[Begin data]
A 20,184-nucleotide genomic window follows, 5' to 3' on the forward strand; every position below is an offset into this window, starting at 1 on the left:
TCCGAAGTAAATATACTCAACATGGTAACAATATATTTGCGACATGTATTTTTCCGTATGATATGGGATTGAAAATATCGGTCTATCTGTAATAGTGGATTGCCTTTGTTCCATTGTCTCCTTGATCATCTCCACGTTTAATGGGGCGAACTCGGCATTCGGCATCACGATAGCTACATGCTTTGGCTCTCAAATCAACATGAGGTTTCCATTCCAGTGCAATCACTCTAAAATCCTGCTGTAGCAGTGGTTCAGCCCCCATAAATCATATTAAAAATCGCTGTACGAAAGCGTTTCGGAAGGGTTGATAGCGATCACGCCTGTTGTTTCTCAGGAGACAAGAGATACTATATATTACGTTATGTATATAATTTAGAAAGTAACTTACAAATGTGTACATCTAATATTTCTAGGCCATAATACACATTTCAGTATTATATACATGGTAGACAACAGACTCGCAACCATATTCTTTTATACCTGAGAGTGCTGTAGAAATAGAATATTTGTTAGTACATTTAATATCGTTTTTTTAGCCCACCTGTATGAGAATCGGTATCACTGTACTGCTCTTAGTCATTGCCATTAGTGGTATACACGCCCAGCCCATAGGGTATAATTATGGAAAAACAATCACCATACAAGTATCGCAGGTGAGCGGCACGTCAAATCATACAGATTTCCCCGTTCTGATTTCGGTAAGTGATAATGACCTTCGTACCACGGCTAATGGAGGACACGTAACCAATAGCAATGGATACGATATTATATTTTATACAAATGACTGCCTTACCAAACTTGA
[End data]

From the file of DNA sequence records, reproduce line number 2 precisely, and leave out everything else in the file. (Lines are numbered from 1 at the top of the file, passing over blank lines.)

TCCGAAGTAAATATACTCAACATGGTAACAATATATTTGCGACATGTATTTTTCCGTATGATATGGGATTGAAAATATCGGTCTATCTGTAATAGTGGATTGCCTTTGTTCCATTGTCTCCTTGATCATCTCCACGTTTAATGGGGCGAACTCGGCATTCGGCATCACGATAGCTACATGCTTTGGCTCTCAAATCAACATGAGGTTTCCATTCCAGTGCAATCACTCTAAAATCCTGCTGTAGCAGTGGTTCAGCCCCCATAAATCATATTAAAAATCGCTGTACGAAAGCGTTTCGGAAGGGTTGATAGCGATCACGCCTGTTGTTTCTCAGGAGACAAGAGATACTATATATTACGTTATGTATATAATTTAGAAAGTAACTTACAAATGTGTACATCTAATATTTCTAGGCCATAATACACATTTCAGTATTATATACATGGTAGACAACAGACTCGCAACCATATTCTTTTATACCTGAGAGTGCTGTAGAAATAGAATATTTGTTAGTACATTTAATATCGTTTTTTTAGCCCACCTGTATGAGAATCGGTATCACTGTACTGCTCTTAGTCATTGCCATTAGTGGTATACACGCCCAGCCCATAGGGTATAATTATGGAAAAACAATCACCATACAAGTATCGCAGGTGAGCGGCACGTCAAATCATACAGATTTCCCCGTTCTGATTTCGGTAAGTGATAATGACCTTCGTACCACGGCTAATGGAGGACACGTAACCAATAGCAATGGATACGATATTATATTTTATACAAATGACTGCCTTACCAAACTTGA